Three Most Common Causes For Low Blood Pressure

Poor circulation and low blood pressure is more common than generally believed. As health practitioners and patients keep focusing on hypertension, hypotension is usually overlooked or dismissed. Yet, many of us may be experiencing blood pressure dips without being aware of it.

Sporadic bouts of fatigue, chronic exhaustion, frequent yawning, daytime sleepiness, mental dullness, poor memory and even brittle nails all may be signs of insufficient circulation.

The causes of hypotension may vary from person to person and depend on genetic, environmental and circumstantial factors. However, many of those can be controlled, provided that the individual is aware of them. Here is a list of just three most common controllable causes for low blood pressure.

    • Dehydration: Experts say that one should drink 8 glasses of water a day, yet despite this straightforward advice we frequently end up below the guidelines. It is because many of us rely solely on the sense of thirst. Yet, thirst has been found to be consistently unreliable. It simply cannot be used as a hydration gauge.

 

    • Nutritional deficiency: Everyone knows that nutrition is a very important determinant of health. Heart cannot pump without energy and blood cannot flow without being propelled. For that you need nutrients, and lots of them. Yet, a multivitamin won`t do in this case as crucial macronutrients for blood flow must come from food, not from pills. Among the most vital circulatory macronutrients are: sugars, electrolytes, and protein. These three are responsible for increasing blood pressure.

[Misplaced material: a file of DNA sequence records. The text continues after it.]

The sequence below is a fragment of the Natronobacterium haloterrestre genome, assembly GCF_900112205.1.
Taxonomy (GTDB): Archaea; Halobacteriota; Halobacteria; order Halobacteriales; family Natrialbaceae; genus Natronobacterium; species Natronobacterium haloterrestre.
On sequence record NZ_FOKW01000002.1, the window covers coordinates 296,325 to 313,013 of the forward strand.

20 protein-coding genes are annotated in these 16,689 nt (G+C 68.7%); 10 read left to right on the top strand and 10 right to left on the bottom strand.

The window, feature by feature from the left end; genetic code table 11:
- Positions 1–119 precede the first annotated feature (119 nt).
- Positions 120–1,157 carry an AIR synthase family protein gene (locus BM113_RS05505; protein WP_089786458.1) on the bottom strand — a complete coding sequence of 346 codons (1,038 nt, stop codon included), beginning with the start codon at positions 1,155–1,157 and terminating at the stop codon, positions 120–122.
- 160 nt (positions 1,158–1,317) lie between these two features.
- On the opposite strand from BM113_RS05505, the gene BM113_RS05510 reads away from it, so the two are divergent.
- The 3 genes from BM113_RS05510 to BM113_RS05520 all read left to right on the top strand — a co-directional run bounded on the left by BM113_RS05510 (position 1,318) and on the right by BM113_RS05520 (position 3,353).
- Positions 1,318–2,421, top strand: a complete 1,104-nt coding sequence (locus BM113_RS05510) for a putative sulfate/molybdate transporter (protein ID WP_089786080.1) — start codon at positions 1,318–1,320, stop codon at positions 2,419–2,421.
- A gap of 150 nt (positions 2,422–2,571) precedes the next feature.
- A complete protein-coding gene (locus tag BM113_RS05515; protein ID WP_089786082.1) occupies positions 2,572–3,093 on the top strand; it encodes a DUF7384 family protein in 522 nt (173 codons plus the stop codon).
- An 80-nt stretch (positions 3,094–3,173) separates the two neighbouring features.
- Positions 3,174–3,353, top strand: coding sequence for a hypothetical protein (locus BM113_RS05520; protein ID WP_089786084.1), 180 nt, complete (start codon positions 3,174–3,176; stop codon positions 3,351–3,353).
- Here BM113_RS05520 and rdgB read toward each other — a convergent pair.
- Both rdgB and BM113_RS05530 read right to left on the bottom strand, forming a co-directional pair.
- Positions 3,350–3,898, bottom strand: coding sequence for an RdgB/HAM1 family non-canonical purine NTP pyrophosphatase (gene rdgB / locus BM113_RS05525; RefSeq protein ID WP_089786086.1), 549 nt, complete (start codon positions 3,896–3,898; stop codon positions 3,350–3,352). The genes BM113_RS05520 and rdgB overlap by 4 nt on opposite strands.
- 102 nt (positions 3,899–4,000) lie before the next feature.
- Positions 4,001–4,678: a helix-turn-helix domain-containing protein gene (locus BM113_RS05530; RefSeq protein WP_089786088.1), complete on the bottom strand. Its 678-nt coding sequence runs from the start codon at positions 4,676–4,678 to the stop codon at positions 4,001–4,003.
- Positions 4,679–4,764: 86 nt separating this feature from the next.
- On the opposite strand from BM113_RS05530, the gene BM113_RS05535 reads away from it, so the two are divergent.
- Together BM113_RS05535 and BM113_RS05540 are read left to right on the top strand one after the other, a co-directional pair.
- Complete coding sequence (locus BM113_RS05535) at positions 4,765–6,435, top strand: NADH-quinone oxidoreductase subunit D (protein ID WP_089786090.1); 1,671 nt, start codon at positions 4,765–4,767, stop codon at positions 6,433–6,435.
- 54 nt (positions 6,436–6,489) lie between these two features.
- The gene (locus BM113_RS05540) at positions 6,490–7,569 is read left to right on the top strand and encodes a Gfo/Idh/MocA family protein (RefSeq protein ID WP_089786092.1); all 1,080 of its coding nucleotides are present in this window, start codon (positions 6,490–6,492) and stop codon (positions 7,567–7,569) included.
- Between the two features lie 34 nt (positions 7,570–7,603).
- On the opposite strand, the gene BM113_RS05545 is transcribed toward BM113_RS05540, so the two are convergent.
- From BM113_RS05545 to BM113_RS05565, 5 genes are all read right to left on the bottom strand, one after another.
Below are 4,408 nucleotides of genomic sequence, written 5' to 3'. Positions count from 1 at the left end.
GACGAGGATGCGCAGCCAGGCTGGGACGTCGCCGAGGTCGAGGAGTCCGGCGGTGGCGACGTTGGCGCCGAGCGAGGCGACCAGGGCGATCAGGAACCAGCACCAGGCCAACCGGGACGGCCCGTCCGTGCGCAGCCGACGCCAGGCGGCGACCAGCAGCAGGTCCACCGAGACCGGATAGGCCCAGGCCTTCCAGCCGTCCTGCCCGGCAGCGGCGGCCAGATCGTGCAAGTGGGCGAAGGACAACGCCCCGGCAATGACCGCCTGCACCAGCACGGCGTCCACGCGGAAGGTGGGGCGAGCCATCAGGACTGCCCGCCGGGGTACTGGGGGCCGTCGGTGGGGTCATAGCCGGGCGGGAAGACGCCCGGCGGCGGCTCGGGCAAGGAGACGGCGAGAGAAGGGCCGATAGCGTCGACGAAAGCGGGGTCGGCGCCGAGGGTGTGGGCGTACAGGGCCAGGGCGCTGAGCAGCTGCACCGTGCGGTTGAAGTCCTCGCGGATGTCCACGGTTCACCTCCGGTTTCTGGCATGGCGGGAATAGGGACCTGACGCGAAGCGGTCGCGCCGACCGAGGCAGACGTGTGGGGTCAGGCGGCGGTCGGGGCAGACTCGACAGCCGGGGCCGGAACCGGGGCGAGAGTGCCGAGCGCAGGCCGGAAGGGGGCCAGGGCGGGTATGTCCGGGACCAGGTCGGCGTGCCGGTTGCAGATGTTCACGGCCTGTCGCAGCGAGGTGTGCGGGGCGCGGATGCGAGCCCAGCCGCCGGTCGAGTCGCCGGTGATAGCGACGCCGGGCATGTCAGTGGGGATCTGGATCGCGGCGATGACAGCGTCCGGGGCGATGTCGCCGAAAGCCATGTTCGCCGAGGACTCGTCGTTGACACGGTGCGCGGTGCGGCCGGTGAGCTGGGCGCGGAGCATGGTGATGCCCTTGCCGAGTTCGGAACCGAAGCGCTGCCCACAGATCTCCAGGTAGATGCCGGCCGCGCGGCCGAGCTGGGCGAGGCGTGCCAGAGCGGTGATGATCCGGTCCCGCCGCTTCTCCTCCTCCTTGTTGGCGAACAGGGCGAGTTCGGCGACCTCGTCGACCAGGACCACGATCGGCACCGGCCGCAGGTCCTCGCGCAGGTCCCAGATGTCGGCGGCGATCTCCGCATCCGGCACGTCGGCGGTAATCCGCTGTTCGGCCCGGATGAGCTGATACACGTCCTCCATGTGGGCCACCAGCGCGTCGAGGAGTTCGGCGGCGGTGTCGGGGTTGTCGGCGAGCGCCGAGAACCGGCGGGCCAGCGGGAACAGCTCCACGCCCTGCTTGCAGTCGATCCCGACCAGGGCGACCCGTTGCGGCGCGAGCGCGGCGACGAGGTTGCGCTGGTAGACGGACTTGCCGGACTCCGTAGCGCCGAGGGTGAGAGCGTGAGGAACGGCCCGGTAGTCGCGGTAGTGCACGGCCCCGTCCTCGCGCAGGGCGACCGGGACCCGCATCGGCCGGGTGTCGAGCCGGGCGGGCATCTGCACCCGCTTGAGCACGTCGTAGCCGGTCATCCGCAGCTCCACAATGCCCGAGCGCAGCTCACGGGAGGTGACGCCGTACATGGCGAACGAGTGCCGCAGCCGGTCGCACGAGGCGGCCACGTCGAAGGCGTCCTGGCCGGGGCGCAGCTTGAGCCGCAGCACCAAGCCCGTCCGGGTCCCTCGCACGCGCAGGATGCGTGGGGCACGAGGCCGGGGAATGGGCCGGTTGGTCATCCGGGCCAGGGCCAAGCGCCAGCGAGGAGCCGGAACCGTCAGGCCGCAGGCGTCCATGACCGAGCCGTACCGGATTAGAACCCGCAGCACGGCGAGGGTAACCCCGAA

• Adrenal fatigue: Stress, worry, and grief are very hard on the body and if prolonged they may lead to adrenal fatigue or even adrenal exhaustion. Fatigued adrenals alter production of hormones and neurotransmitters which in turn cause changes in the blood flow. Adrenal fatigue is largely an under-recognized phenomenon, although its extreme form called Addison`s disease is a well-known to health practitioners reason for chronic hypotension.

The above conditions are three most common reasons for low blood pressure. Fortunately, they are also easily reversible, especially if one works with a qualified health care provider that is capable of detecting the causes, determining the needs, and also the one that will be assessing the progress.

Causes for hypotention however, are not limited only to dehydration, nutritional deficiencies, and adrenal fatigue. There are also other reasons. Among them are: hidden blood loss, anemia, nervous system failure, dysautonomia, food sensitivities, POTS, and others. Regardless of the underlying reasons follow these four simple circulatory boosters below, so you can experience an immediate improvement in your well-being:

    • Keep on drinking plenty of water and if possible drink it extra cold. Cold water has been shown to boost circulation to the same degree as coffee does.

 

    • Do not skip meals; low blood sugar that results from non-eating can contribute to hypotension

 

    • Add a pinch of salt to food; sodium lost during digestion and sweat must be replaced. Insufficient sodium contributes to low blood pressure and chronic fatigue

 

  • Adjust your diet to support adrenals; adrenals need large quantities of vitamin C. Add oranges, grapefruit, kiwis, and lemon to your diet to ensure a good supply of this nutrient.

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